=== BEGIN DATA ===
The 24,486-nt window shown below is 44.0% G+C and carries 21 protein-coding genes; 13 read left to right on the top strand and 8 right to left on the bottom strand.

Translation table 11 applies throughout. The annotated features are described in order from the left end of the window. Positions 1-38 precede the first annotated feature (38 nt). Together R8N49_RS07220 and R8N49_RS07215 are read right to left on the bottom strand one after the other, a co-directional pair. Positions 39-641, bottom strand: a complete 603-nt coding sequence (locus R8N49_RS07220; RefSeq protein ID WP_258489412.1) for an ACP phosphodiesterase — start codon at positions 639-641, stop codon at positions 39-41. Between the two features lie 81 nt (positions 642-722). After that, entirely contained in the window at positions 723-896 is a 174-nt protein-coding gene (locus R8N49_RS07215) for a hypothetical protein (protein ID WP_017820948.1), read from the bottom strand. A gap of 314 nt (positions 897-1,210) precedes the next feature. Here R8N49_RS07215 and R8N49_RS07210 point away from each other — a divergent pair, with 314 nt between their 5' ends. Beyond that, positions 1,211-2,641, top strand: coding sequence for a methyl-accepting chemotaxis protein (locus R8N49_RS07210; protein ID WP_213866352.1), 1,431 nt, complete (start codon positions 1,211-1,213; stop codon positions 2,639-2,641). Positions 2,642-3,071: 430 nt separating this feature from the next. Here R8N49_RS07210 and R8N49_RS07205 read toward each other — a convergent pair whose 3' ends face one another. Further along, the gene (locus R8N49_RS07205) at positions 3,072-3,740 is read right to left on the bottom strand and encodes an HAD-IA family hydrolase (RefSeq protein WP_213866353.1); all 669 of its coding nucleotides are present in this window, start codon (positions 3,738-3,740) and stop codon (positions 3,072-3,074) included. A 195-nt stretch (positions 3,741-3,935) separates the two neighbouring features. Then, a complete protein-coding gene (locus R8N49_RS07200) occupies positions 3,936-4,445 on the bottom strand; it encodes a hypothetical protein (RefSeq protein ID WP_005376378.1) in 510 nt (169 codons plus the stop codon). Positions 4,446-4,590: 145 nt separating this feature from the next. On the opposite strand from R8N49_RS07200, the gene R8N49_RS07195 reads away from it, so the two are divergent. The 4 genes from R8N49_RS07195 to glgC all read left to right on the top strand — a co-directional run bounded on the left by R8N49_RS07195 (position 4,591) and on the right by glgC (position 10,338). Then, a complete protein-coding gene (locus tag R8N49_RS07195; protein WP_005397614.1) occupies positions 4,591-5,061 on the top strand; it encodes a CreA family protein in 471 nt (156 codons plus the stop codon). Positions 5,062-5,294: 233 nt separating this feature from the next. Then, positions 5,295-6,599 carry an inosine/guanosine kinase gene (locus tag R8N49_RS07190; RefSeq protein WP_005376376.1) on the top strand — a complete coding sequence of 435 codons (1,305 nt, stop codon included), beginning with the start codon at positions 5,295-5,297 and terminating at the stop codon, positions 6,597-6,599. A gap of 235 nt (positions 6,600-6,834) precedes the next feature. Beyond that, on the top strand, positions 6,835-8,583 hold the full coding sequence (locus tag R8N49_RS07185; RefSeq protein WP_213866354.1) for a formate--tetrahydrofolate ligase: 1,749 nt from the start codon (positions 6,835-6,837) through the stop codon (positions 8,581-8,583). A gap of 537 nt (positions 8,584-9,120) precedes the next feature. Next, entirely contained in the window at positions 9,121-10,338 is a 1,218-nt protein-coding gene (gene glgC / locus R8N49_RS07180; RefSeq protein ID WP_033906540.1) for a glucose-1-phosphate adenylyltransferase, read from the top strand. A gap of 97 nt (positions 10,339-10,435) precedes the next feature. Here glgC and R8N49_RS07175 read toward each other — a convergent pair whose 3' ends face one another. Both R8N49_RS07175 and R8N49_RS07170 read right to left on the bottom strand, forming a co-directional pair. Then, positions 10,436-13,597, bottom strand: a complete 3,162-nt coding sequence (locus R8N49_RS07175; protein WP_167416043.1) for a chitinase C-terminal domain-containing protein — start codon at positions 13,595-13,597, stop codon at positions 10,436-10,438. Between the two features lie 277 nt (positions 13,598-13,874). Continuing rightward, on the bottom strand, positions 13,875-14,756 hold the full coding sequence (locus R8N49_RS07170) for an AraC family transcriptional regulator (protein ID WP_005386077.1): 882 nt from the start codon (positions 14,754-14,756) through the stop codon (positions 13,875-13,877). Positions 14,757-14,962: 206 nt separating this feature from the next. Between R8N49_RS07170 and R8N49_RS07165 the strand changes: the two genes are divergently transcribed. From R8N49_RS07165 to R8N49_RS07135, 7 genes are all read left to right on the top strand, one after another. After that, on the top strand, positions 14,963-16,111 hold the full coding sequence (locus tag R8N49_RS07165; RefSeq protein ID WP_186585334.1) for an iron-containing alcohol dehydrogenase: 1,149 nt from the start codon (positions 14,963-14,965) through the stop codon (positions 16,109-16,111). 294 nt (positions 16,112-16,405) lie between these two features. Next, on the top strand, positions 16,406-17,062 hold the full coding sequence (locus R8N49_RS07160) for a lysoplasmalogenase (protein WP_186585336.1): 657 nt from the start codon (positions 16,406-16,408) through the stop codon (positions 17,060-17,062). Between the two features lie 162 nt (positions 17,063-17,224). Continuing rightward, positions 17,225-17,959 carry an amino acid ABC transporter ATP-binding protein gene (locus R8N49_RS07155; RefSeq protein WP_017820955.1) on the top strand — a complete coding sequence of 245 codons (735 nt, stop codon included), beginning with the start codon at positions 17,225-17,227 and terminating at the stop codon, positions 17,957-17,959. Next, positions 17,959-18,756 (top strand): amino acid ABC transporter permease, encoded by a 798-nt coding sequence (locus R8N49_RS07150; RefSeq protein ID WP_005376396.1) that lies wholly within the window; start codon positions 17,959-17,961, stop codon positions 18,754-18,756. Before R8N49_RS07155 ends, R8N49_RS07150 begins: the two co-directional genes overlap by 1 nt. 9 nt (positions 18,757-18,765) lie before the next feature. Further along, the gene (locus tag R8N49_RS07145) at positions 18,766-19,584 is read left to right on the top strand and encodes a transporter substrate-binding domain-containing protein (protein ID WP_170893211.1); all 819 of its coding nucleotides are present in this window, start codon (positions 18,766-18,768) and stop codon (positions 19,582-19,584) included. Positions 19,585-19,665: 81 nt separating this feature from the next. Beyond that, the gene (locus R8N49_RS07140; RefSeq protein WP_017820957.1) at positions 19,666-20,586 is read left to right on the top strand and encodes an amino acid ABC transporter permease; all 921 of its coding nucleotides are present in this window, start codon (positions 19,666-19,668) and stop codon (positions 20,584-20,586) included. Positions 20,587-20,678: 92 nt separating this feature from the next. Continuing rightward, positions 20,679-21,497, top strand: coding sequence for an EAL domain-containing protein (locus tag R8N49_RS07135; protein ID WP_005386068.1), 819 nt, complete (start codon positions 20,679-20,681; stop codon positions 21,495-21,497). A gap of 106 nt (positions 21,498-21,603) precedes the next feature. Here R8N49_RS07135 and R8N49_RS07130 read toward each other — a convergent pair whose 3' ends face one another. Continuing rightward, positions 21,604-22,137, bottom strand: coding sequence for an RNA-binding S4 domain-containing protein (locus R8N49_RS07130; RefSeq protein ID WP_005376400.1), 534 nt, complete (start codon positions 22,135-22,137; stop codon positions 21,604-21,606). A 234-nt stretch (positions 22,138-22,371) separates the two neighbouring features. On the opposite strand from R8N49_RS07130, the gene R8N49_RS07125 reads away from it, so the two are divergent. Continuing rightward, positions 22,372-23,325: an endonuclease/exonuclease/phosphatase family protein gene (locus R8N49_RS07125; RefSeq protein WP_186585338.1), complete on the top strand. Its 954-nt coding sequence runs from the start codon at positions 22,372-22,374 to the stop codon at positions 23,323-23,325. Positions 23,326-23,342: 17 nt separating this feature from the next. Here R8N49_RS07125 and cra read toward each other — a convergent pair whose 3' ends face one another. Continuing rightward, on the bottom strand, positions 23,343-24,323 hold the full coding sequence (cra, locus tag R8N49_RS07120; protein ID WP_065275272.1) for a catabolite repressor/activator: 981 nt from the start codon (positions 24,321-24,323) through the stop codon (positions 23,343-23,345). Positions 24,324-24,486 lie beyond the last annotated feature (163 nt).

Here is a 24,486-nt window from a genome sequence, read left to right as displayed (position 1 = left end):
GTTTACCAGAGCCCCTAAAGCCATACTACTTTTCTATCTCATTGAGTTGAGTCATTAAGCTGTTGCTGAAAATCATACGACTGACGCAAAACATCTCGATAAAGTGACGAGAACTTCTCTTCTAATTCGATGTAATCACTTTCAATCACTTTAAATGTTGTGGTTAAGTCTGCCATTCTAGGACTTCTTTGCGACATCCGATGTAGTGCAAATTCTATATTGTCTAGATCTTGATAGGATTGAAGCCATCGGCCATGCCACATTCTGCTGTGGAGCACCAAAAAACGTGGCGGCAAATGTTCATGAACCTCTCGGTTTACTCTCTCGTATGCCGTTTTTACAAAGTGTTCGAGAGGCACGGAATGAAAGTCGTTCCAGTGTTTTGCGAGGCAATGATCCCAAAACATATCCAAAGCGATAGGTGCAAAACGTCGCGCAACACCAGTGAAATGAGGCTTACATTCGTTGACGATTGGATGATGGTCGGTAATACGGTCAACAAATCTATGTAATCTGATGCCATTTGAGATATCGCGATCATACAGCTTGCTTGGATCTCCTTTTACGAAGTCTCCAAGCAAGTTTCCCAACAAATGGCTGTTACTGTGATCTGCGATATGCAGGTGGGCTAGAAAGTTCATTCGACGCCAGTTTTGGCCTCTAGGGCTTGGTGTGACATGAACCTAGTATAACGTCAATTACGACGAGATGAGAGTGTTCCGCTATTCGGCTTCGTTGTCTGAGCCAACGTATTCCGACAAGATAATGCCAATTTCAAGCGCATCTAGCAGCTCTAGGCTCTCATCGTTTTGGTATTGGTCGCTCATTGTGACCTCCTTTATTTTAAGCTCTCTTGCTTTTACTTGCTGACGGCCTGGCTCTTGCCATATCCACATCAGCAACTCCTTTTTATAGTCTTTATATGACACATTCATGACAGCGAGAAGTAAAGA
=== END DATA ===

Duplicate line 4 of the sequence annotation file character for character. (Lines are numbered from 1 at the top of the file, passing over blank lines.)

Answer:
GTTTACCAGAGCCCCTAAAGCCATACTACTTTTCTATCTCATTGAGTTGAGTCATTAAGCTGTTGCTGAAAATCATACGACTGACGCAAAACATCTCGATAAAGTGACGAGAACTTCTCTTCTAATTCGATGTAATCACTTTCAATCACTTTAAATGTTGTGGTTAAGTCTGCCATTCTAGGACTTCTTTGCGACATCCGATGTAGTGCAAATTCTATATTGTCTAGATCTTGATAGGATTGAAGCCATCGGCCATGCCACATTCTGCTGTGGAGCACCAAAAAACGTGGCGGCAAATGTTCATGAACCTCTCGGTTTACTCTCTCGTATGCCGTTTTTACAAAGTGTTCGAGAGGCACGGAATGAAAGTCGTTCCAGTGTTTTGCGAGGCAATGATCCCAAAACATATCCAAAGCGATAGGTGCAAAACGTCGCGCAACACCAGTGAAATGAGGCTTACATTCGTTGACGATTGGATGATGGTCGGTAATACGGTCAACAAATCTATGTAATCTGATGCCATTTGAGATATCGCGATCATACAGCTTGCTTGGATCTCCTTTTACGAAGTCTCCAAGCAAGTTTCCCAACAAATGGCTGTTACTGTGATCTGCGATATGCAGGTGGGCTAGAAAGTTCATTCGACGCCAGTTTTGGCCTCTAGGGCTTGGTGTGACATGAACCTAGTATAACGTCAATTACGACGAGATGAGAGTGTTCCGCTATTCGGCTTCGTTGTCTGAGCCAACGTATTCCGACAAGATAATGCCAATTTCAAGCGCATCTAGCAGCTCTAGGCTCTCATCGTTTTGGTATTGGTCGCTCATTGTGACCTCCTTTATTTTAAGCTCTCTTGCTTTTACTTGCTGACGGCCTGGCTCTTGCCATATCCACATCAGCAACTCCTTTTTATAGTCTTTATATGACACATTCATGACAGCGAGAAGTAAAGA